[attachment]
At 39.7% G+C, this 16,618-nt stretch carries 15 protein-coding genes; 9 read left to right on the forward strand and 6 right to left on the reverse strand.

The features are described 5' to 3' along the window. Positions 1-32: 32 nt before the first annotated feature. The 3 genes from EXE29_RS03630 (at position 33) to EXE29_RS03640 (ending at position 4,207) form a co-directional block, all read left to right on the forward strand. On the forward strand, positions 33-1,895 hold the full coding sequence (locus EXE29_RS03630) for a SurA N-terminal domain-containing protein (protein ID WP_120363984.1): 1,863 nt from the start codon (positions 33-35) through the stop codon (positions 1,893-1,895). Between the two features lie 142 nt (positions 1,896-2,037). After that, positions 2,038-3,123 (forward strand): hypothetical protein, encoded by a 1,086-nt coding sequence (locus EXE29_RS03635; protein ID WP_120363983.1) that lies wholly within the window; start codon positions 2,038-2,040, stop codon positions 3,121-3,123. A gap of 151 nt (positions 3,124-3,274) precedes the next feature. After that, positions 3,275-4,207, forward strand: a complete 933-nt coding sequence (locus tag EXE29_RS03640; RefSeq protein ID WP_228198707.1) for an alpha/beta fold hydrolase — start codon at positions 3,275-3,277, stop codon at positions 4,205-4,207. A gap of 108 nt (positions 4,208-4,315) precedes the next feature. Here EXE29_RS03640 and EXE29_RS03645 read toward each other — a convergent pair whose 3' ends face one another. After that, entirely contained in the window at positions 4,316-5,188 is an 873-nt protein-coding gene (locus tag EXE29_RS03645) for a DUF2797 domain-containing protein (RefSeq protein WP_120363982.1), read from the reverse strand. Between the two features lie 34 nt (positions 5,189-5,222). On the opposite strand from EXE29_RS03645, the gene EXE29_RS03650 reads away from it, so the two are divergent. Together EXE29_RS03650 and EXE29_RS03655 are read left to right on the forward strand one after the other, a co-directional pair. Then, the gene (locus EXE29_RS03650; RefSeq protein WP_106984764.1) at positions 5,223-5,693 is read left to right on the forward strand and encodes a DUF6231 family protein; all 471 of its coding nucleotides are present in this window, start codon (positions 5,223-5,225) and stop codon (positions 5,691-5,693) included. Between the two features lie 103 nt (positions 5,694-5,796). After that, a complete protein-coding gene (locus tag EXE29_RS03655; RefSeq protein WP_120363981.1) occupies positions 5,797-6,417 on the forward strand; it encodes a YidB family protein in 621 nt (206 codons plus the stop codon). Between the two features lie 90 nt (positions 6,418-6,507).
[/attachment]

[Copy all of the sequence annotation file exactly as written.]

At 39.7% G+C, this 16,618-nt stretch carries 15 protein-coding genes; 9 read left to right on the forward strand and 6 right to left on the reverse strand.

The features are described 5' to 3' along the window. Positions 1-32: 32 nt before the first annotated feature. The 3 genes from EXE29_RS03630 (at position 33) to EXE29_RS03640 (ending at position 4,207) form a co-directional block, all read left to right on the forward strand. On the forward strand, positions 33-1,895 hold the full coding sequence (locus EXE29_RS03630) for a SurA N-terminal domain-containing protein (protein ID WP_120363984.1): 1,863 nt from the start codon (positions 33-35) through the stop codon (positions 1,893-1,895). Between the two features lie 142 nt (positions 1,896-2,037). After that, positions 2,038-3,123 (forward strand): hypothetical protein, encoded by a 1,086-nt coding sequence (locus EXE29_RS03635; protein ID WP_120363983.1) that lies wholly within the window; start codon positions 2,038-2,040, stop codon positions 3,121-3,123. A gap of 151 nt (positions 3,124-3,274) precedes the next feature. After that, positions 3,275-4,207, forward strand: a complete 933-nt coding sequence (locus tag EXE29_RS03640; RefSeq protein ID WP_228198707.1) for an alpha/beta fold hydrolase — start codon at positions 3,275-3,277, stop codon at positions 4,205-4,207. A gap of 108 nt (positions 4,208-4,315) precedes the next feature. Here EXE29_RS03640 and EXE29_RS03645 read toward each other — a convergent pair whose 3' ends face one another. After that, entirely contained in the window at positions 4,316-5,188 is an 873-nt protein-coding gene (locus tag EXE29_RS03645) for a DUF2797 domain-containing protein (RefSeq protein WP_120363982.1), read from the reverse strand. Between the two features lie 34 nt (positions 5,189-5,222). On the opposite strand from EXE29_RS03645, the gene EXE29_RS03650 reads away from it, so the two are divergent. Together EXE29_RS03650 and EXE29_RS03655 are read left to right on the forward strand one after the other, a co-directional pair. Then, the gene (locus EXE29_RS03650; RefSeq protein WP_106984764.1) at positions 5,223-5,693 is read left to right on the forward strand and encodes a DUF6231 family protein; all 471 of its coding nucleotides are present in this window, start codon (positions 5,223-5,225) and stop codon (positions 5,691-5,693) included. Between the two features lie 103 nt (positions 5,694-5,796). After that, a complete protein-coding gene (locus tag EXE29_RS03655; RefSeq protein WP_120363981.1) occupies positions 5,797-6,417 on the forward strand; it encodes a YidB family protein in 621 nt (206 codons plus the stop codon). Between the two features lie 90 nt (positions 6,418-6,507).